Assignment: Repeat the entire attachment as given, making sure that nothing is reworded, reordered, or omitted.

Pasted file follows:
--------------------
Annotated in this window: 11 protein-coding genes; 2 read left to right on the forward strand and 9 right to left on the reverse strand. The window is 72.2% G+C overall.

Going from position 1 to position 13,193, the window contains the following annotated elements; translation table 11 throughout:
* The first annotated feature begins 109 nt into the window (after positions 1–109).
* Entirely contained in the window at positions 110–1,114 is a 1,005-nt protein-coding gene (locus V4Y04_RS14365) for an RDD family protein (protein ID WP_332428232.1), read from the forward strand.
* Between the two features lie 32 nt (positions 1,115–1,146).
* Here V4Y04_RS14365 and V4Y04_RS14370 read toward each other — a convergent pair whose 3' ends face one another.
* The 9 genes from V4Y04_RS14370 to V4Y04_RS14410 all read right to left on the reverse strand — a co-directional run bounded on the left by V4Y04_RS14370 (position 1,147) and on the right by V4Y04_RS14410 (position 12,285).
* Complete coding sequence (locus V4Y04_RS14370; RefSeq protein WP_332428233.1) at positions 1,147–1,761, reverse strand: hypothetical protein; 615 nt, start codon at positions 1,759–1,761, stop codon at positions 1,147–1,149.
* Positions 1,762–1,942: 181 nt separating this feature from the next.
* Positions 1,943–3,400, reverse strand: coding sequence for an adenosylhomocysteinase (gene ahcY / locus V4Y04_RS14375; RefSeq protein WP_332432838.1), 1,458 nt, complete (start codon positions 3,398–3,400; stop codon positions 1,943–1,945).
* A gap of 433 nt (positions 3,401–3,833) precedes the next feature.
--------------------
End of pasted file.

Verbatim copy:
Annotated in this window: 11 protein-coding genes; 2 read left to right on the forward strand and 9 right to left on the reverse strand. The window is 72.2% G+C overall.

Going from position 1 to position 13,193, the window contains the following annotated elements; translation table 11 throughout:
* The first annotated feature begins 109 nt into the window (after positions 1–109).
* Entirely contained in the window at positions 110–1,114 is a 1,005-nt protein-coding gene (locus V4Y04_RS14365) for an RDD family protein (protein ID WP_332428232.1), read from the forward strand.
* Between the two features lie 32 nt (positions 1,115–1,146).
* Here V4Y04_RS14365 and V4Y04_RS14370 read toward each other — a convergent pair whose 3' ends face one another.
* The 9 genes from V4Y04_RS14370 to V4Y04_RS14410 all read right to left on the reverse strand — a co-directional run bounded on the left by V4Y04_RS14370 (position 1,147) and on the right by V4Y04_RS14410 (position 12,285).
* Complete coding sequence (locus V4Y04_RS14370; RefSeq protein WP_332428233.1) at positions 1,147–1,761, reverse strand: hypothetical protein; 615 nt, start codon at positions 1,759–1,761, stop codon at positions 1,147–1,149.
* Positions 1,762–1,942: 181 nt separating this feature from the next.
* Positions 1,943–3,400, reverse strand: coding sequence for an adenosylhomocysteinase (gene ahcY / locus V4Y04_RS14375; RefSeq protein WP_332432838.1), 1,458 nt, complete (start codon positions 3,398–3,400; stop codon positions 1,943–1,945).
* A gap of 433 nt (positions 3,401–3,833) precedes the next feature.